I have thought often of late about what it would mean for me to teach the Bible responsibly.
On the one hand, especially because of the descriptive task assigned since Gabler to biblical studies, the subject has a certain integrity: an instructor in Bible would be remiss for not discussing the framework of Genesis or the theology of the Deuteronomistic history etc. On the other hand, education ought not happen in a vacuum, as if the world outside the classroom did not exist.
Of course, as with other disciplines in the humanities such as literature or history, the classical texts themselves open onto deeply human questions: about the good life, about injustice, about God. They carry with them some of their own contemporaneity. At the same time, owning one’s place in our national history – the past and the present! – entails more, I am sure, than calling students into profound texts and then leaving it all up to them to draw lines between their readings and the struggles they know from their families, communities, and the media headlines. There are twin dangers that mark the opposite responses to the question: making classrooms into a bully pulpit for the instructor’s point of view, a political cloning laboratory; and making classrooms into a (baffling) museum tour, an arcane exercise in “enrichment.” Both possibilities are superficial in their own way.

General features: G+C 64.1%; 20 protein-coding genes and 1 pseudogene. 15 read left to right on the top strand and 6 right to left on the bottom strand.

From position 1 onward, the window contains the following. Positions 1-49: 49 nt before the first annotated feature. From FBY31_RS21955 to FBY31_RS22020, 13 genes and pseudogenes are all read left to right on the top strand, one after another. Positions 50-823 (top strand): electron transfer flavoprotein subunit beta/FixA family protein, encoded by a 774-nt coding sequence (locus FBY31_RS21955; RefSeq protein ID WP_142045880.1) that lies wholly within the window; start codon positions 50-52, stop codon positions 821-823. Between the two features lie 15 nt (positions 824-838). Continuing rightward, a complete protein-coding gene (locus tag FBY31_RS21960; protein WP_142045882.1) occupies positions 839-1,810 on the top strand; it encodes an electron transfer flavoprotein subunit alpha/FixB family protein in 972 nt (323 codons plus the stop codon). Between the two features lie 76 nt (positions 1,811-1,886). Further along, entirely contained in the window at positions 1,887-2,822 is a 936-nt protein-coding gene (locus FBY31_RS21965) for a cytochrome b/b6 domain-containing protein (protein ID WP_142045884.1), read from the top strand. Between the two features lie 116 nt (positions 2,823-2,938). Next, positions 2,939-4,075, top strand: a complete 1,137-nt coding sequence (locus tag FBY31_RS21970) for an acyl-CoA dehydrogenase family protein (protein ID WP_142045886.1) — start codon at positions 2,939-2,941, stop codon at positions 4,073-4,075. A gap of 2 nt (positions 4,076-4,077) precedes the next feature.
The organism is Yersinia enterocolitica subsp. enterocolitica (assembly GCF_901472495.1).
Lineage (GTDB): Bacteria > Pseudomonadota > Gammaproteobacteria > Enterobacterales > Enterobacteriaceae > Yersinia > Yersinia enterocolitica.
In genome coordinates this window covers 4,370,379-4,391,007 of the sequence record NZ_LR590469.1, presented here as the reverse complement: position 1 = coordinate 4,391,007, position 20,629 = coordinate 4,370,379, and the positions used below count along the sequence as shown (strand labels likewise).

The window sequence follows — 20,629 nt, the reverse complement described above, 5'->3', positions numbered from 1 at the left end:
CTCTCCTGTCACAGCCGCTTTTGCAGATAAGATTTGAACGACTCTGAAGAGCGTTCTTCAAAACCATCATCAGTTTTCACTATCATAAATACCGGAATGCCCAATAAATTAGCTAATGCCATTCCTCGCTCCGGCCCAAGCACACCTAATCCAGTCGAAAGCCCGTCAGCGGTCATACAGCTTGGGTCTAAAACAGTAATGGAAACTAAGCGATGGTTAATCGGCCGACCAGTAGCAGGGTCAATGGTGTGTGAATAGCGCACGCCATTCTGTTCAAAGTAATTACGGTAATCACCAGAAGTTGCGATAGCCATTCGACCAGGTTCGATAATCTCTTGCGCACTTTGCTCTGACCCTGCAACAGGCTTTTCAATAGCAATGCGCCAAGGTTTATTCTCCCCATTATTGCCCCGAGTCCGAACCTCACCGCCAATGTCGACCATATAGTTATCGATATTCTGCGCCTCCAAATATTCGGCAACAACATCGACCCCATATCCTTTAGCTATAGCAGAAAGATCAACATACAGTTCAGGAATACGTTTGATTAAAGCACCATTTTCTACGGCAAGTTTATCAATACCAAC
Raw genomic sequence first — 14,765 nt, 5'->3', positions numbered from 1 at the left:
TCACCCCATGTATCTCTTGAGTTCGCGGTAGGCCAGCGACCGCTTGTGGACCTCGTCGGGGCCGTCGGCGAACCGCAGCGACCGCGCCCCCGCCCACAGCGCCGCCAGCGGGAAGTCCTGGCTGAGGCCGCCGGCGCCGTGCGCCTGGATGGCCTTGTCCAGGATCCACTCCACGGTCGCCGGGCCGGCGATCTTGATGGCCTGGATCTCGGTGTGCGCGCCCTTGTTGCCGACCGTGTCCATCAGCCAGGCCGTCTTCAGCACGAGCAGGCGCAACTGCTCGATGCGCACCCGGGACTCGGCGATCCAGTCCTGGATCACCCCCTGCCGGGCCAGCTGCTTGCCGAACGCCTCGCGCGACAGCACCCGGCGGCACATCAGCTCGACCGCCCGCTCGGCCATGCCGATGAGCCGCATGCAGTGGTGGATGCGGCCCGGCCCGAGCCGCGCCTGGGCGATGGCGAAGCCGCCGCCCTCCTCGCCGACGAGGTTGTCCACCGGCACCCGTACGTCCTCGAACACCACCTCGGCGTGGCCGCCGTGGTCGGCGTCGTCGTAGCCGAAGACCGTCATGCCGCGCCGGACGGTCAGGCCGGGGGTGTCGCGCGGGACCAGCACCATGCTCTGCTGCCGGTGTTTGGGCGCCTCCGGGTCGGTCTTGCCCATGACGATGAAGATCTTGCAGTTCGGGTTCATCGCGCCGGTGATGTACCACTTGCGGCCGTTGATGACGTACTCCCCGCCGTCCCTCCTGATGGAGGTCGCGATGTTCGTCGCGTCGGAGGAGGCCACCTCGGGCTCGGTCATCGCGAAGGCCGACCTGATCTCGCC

So I looked through old Princeton Seminary catalogues (I work in the library; easy access): to see in what ways course descriptions for Bible classes from the last half of the 20th century ever reflected the crises of their time. This strategy naturally cannot reckon with the unrecorded classroom discussions or untold professorial comments that happened during the semesters in question. But I wanted to see whether addressing current events was ever “built” intentionally into the curriculum.